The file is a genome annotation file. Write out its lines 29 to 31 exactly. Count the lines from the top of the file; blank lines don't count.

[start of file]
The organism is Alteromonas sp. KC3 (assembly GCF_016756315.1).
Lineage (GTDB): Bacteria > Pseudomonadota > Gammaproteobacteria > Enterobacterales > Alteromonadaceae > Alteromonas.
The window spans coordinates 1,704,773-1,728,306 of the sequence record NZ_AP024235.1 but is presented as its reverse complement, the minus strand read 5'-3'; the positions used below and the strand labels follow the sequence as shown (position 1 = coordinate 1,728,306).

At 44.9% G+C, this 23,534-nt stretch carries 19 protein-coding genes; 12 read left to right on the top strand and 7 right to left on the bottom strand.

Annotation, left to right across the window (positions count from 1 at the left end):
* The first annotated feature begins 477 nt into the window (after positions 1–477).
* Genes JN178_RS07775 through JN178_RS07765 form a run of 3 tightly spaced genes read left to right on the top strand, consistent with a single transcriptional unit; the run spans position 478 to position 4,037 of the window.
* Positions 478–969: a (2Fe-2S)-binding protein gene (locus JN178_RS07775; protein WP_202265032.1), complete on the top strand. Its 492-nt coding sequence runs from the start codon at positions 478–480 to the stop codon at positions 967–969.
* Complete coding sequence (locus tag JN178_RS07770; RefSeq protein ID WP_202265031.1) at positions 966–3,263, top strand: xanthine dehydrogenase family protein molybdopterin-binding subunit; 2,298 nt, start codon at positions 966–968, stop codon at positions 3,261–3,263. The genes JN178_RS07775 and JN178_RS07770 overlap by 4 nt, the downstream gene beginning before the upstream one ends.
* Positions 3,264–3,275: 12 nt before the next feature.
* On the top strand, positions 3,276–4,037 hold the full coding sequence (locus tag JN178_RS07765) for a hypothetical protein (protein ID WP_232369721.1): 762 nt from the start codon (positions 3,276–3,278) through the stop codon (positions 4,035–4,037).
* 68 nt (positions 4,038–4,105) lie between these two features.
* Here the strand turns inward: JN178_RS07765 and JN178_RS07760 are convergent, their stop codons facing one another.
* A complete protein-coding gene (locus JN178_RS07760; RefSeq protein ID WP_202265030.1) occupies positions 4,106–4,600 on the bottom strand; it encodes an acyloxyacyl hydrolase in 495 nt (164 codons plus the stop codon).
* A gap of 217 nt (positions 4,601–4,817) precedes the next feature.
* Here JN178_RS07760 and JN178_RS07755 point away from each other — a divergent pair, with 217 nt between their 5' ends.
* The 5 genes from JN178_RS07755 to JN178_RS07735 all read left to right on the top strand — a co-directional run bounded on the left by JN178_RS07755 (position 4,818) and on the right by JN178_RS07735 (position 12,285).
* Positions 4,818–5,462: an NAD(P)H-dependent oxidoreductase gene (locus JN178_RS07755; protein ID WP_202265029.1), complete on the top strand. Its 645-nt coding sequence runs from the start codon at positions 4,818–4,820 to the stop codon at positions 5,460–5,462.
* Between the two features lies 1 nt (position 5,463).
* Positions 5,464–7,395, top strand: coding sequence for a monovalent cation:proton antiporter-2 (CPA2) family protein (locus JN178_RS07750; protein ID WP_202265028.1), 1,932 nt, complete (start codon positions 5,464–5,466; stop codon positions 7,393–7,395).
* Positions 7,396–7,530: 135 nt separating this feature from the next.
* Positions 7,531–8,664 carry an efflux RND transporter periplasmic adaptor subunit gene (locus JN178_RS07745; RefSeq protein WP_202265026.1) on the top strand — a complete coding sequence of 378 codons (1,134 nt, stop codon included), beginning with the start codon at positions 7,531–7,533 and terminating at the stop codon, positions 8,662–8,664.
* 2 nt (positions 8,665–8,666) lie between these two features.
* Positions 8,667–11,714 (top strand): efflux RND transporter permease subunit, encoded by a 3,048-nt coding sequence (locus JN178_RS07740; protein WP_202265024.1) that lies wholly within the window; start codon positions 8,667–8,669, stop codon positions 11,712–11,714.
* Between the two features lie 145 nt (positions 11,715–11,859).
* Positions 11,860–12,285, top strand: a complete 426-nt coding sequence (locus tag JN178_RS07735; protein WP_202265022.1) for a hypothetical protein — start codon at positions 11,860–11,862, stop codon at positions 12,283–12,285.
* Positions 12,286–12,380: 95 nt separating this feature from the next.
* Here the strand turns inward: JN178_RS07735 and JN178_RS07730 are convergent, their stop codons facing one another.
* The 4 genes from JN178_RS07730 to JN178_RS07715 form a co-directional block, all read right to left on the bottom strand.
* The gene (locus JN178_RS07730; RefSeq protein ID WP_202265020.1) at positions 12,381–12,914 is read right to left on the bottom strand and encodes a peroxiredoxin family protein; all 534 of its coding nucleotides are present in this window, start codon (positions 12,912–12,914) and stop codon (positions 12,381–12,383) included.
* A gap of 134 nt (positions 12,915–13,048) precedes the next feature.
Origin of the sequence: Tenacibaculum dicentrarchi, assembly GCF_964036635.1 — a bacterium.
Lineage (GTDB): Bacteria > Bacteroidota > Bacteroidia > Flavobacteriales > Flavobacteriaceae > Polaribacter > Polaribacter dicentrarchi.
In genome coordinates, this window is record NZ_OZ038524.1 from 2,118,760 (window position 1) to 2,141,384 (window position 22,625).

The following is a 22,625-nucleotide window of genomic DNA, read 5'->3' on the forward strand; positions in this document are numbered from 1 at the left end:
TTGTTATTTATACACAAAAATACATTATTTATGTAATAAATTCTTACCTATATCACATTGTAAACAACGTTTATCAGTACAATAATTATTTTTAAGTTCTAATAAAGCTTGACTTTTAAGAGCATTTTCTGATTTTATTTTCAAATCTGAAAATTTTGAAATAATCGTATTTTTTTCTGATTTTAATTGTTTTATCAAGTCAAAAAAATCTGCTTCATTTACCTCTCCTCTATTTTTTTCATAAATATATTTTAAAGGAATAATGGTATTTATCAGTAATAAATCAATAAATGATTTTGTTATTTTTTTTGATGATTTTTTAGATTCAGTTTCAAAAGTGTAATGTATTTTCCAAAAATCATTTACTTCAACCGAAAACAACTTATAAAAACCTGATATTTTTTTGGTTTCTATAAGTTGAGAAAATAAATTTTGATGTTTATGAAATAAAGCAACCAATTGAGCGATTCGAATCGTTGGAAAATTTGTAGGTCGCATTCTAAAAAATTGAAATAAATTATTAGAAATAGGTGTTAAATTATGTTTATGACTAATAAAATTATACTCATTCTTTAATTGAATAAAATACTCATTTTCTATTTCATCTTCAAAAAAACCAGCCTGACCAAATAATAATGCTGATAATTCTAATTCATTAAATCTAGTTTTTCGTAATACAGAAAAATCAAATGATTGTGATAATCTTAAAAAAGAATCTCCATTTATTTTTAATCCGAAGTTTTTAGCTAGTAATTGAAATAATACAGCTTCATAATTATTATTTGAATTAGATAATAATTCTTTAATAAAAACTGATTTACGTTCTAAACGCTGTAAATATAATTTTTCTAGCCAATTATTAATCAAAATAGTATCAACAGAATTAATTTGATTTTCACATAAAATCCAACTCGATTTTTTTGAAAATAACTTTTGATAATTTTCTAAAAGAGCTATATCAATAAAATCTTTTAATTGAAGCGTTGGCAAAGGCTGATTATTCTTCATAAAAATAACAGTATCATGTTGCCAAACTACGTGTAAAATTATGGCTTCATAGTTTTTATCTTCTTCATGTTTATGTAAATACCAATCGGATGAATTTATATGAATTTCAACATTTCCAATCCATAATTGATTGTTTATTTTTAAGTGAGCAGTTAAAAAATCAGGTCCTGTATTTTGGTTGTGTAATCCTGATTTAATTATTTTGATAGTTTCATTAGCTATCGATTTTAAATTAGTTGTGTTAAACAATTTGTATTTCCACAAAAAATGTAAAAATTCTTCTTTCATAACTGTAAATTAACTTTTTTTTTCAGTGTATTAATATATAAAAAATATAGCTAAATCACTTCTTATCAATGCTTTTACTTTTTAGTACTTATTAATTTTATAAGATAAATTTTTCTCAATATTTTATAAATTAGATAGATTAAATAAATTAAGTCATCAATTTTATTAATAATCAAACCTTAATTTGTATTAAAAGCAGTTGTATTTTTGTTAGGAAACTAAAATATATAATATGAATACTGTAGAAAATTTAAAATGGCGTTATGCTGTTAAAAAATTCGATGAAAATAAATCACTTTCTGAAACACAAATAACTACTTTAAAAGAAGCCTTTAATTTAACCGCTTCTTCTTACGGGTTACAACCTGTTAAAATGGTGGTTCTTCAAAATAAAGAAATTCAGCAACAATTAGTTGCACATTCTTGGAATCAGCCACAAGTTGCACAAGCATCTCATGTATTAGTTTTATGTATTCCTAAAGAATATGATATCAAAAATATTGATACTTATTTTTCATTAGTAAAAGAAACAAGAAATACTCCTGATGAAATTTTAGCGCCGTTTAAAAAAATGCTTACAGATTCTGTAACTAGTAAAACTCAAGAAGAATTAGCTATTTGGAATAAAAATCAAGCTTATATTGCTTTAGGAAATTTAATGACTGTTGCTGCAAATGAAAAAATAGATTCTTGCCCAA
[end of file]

* The 4 genes from JN178_RS07730 to JN178_RS07715 form a co-directional block, all read right to left on the bottom strand.
* The gene (locus JN178_RS07730; RefSeq protein ID WP_202265020.1) at positions 12,381–12,914 is read right to left on the bottom strand and encodes a peroxiredoxin family protein; all 534 of its coding nucleotides are present in this window, start codon (positions 12,912–12,914) and stop codon (positions 12,381–12,383) included.
* A gap of 134 nt (positions 12,915–13,048) precedes the next feature.